Our family has had a tradition since I was a kid. Disneyland vacations. We started going when the Magic Kingdom had one single hotel, one park and the fantastical light parade. Buzz Lightyear hadn't had his debut, It's a Small World wasn't the most annoying song on the planet, and Moana probably wasn't even a spark in her creators brain yet. My very first Disney trip was around 1988, I was about 18 months old. Since then, our family has visited the home of Mickey Mouse almost yearly, only skipping years a few times here and there. I even requested my exhusband and I honeymoon there when we got married; I love the place so much. (In case you're wondering, we totally did).
Thankfully, this tradition has continued over to my tiny family. Even after my divorce, I made taking Emi to Disneyland a huge priority. With the addition of Gracie, the cost has risen, but so has my drive to continue taking them every year. It's our special time every year, where I completely leave the office (and sometimes the cameras) behind to solely concentrate on my daughters and their childhood joy. It's probably also the only time during the year where I'm not watching every episode of Mickey Mouse Clubhouse or listening to Frozen half dozen times a week. ;)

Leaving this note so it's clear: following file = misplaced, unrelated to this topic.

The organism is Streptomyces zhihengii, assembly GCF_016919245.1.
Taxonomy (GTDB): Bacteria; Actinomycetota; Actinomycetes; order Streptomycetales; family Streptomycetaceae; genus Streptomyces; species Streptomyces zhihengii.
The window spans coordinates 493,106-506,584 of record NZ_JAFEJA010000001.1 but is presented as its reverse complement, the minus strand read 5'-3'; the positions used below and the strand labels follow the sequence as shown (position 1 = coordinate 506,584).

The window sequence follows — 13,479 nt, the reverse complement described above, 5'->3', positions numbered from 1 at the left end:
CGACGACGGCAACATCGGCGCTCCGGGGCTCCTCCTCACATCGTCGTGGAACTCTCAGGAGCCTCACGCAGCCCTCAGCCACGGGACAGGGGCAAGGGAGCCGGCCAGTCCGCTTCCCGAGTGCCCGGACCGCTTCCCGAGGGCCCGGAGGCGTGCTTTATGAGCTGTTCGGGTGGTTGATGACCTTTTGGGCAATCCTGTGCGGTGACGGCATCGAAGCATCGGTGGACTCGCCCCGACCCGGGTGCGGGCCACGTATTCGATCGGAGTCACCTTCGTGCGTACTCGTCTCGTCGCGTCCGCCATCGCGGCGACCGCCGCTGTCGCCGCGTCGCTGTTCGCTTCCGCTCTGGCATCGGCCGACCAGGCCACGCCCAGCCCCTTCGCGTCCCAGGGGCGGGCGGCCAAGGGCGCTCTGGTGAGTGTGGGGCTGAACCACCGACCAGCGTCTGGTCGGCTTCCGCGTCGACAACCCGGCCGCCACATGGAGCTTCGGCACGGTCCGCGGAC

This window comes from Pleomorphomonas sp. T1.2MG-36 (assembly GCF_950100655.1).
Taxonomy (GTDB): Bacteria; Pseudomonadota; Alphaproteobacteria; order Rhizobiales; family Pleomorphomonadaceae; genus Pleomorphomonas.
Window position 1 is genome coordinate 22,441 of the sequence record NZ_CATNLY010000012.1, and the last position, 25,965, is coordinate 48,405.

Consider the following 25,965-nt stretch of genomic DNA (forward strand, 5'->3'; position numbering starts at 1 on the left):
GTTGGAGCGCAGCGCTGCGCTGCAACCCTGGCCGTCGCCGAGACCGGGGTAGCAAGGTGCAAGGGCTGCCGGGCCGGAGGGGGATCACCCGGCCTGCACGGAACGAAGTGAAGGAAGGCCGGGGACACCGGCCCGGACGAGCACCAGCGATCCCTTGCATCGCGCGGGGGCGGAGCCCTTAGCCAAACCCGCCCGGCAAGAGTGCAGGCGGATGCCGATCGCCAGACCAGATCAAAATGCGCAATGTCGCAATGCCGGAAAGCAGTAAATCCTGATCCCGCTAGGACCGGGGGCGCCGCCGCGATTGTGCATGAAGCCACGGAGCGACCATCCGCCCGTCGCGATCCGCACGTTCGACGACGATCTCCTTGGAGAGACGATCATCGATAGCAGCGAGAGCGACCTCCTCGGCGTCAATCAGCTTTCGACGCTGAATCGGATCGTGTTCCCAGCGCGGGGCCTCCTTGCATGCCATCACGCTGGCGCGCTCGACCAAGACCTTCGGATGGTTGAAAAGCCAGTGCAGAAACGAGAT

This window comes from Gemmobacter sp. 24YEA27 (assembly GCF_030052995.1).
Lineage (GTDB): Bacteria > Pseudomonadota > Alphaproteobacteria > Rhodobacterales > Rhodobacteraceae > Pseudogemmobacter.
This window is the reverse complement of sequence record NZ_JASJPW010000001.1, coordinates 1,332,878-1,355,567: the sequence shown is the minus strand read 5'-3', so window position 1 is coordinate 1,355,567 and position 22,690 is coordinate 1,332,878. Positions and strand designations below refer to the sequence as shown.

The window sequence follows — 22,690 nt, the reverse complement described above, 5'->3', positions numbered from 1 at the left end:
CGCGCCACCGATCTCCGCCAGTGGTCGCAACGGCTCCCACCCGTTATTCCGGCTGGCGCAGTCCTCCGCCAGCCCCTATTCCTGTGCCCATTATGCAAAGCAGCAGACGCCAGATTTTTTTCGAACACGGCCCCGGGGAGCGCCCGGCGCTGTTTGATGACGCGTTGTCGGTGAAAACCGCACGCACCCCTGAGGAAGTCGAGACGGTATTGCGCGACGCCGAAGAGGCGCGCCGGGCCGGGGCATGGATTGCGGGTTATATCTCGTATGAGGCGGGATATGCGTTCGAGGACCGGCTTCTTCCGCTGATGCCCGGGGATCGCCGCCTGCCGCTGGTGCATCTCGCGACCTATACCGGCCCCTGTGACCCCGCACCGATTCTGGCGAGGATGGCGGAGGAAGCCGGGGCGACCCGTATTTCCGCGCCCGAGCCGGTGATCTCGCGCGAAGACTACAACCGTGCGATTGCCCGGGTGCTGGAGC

When we visited the Mouse's house last December, I decided to try something new. With a bag full of old 35mm film, my old Pentax K1000 and a 50mm lens, I decided to photograph a Disneyland Day entirely on film. This was an incredibly unique experience for me, as it's been years since I really worked with my pentax for more than a few frames at a time. I was grateful that I had my gear though, as we got to do things no one had done before this year. With the train down for construction, the park had opened up the New Orleans Station and kids were allowed to go back behind the train, play inside it and even pull the horn.
The downside to film is I can put the exposed rolls away and forget about them. So as it stands, I didn't get my photos back until about a month ago. On the other hand, it was a joy to get to relive those memories months after they'd happened. I guess you could say film photography is a win-win.